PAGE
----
I’m a big advocate of AG preservation, so we have to be able to blend AG preservation and development so that we can continue to grow the tax base.

Here’s a perfect example of walk to work, again it’s not in Reading but it’s right near Reading as Wyomissing in the Equus property of the old Vanity Fair site and the new medical center. You’re recreating the communities of a hundred years ago when people got their lunch pail and walk down the street to the factory.

They’re recreating that in West Reading and Wyomissing, we hope that that also spills over into Reading and other areas that people don’t have to rely on their car, they may not necessarily have to have a car, but they can walk to the grocery store, walk to shops, kids walk to school, so we don’t all just have to pile in the car and go somewhere.

I’m County Commissioner Kevin Barnhardt this election day I asked for your vote because Experience Matters.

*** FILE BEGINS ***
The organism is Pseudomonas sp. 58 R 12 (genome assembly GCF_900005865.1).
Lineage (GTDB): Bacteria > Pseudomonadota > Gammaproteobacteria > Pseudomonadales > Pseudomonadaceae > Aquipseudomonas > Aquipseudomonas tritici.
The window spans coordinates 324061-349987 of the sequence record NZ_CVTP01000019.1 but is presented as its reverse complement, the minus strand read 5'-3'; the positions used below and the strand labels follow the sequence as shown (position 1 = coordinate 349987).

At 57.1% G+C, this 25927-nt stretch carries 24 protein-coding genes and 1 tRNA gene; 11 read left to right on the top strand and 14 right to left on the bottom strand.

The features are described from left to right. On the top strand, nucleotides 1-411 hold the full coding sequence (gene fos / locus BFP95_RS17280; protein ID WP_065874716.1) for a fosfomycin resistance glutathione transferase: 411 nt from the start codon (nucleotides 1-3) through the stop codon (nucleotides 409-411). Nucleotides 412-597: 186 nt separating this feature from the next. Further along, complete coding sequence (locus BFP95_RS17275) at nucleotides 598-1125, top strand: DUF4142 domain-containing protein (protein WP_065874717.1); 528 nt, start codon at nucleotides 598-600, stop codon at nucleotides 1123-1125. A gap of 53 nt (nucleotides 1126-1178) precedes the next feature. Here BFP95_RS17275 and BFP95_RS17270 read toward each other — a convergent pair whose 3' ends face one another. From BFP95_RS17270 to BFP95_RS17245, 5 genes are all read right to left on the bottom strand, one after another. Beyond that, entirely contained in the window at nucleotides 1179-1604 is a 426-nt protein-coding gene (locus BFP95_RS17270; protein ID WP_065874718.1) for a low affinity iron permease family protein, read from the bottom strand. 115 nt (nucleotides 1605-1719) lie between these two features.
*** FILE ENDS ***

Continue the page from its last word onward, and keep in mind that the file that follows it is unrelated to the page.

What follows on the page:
Commissioner Kevin Barnhardt on the Creation of West Reading Main St. Tue, 01 Oct 2019 00:09:35 +0000 Prior to the designation of West Reading as a Main Street, businesses were leaving, they were not coming in. Now there’s a waiting list of people wanting to open their business on Penn Avenue.

One of my proudest accomplishments in my political history was when I was mayor of West Reading and being very instrumental in the creation of the West Reading Main Street and Elm Street programs. We were the first in Berks County. We put together a 10-point program for the entire community called the 2020 plan and one of those was the designated Main Street.

Over the last almost 20 years it’s really proven to be a very great investment. It has improved property values, created numerous jobs, created so many new business startups, and it’s really the go-to place in Berks County for events and activities.

Whenever somebody comes to town they say, “What is there to do?” and it’s “Let’s go to downtown West Reading!” Elm Street was basically an offshoot of Elm Street, the same kind of program with the state where you could designate a neighborhood. So we took what was the oldest neighborhood in West Reading that was built at the turn of the century 1900s and designated it as an Elm Street district.